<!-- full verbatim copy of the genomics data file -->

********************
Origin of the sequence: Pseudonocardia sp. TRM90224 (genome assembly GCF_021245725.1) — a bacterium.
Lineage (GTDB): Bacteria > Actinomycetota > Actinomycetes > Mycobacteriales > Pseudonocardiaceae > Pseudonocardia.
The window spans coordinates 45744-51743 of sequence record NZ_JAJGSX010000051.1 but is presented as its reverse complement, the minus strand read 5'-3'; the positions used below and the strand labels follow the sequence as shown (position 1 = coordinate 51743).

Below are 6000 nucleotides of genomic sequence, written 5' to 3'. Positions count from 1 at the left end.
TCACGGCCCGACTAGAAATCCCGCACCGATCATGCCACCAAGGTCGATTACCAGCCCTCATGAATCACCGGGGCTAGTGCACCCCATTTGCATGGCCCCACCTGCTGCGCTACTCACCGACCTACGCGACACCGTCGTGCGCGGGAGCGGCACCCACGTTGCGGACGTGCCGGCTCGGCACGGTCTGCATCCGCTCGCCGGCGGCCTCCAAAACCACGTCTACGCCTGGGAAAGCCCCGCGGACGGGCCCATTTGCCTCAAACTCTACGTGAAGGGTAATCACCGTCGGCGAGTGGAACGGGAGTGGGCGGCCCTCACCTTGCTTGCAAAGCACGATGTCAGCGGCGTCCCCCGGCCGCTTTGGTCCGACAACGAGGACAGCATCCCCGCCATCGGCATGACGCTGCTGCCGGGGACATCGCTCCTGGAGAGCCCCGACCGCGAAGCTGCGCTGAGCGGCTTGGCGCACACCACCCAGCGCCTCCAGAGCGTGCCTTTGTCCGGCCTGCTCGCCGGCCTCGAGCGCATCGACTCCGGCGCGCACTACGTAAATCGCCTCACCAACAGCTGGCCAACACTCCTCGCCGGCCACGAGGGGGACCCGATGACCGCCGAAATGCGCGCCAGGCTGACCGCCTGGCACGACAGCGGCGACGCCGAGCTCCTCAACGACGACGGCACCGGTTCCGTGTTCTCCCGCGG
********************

Origin of the sequence: Pseudonocardia sp. TRM90224 (genome assembly GCF_021245725.1) — a bacterium.
Lineage (GTDB): Bacteria > Actinomycetota > Actinomycetes > Mycobacteriales > Pseudonocardiaceae > Pseudonocardia.
The window spans coordinates 45744-51743 of sequence record NZ_JAJGSX010000051.1 but is presented as its reverse complement, the minus strand read 5'-3'; the positions used below and the strand labels follow the sequence as shown (position 1 = coordinate 51743).

Below are 6000 nucleotides of genomic sequence, written 5' to 3'. Positions count from 1 at the left end.
TCACGGCCCGACTAGAAATCCCGCACCGATCATGCCACCAAGGTCGATTACCAGCCCTCATGAATCACCGGGGCTAGTGCACCCCATTTGCATGGCCCCACCTGCTGCGCTACTCACCGACCTACGCGACACCGTCGTGCGCGGGAGCGGCACCCACGTTGCGGACGTGCCGGCTCGGCACGGTCTGCATCCGCTCGCCGGCGGCCTCCAAAACCACGTCTACGCCTGGGAAAGCCCCGCGGACGGGCCCATTTGCCTCAAACTCTACGTGAAGGGTAATCACCGTCGGCGAGTGGAACGGGAGTGGGCGGCCCTCACCTTGCTTGCAAAGCACGATGTCAGCGGCGTCCCCCGGCCGCTTTGGTCCGACAACGAGGACAGCATCCCCGCCATCGGCATGACGCTGCTGCCGGGGACATCGCTCCTGGAGAGCCCCGACCGCGAAGCTGCGCTGAGCGGCTTGGCGCACACCACCCAGCGCCTCCAGAGCGTGCCTTTGTCCGGCCTGCTCGCCGGCCTCGAGCGCATCGACTCCGGCGCGCACTACGTAAATCGCCTCACCAACAGCTGGCCAACACTCCTCGCCGGCCACGAGGGGGACCCGATGACCGCCGAAATGCGCGCCAGGCTGACCGCCTGGCACGACAGCGGCGACGCCGAGCTCCTCAACGACGACGGCACCGGTTCCGTGTTCTCCCGCGG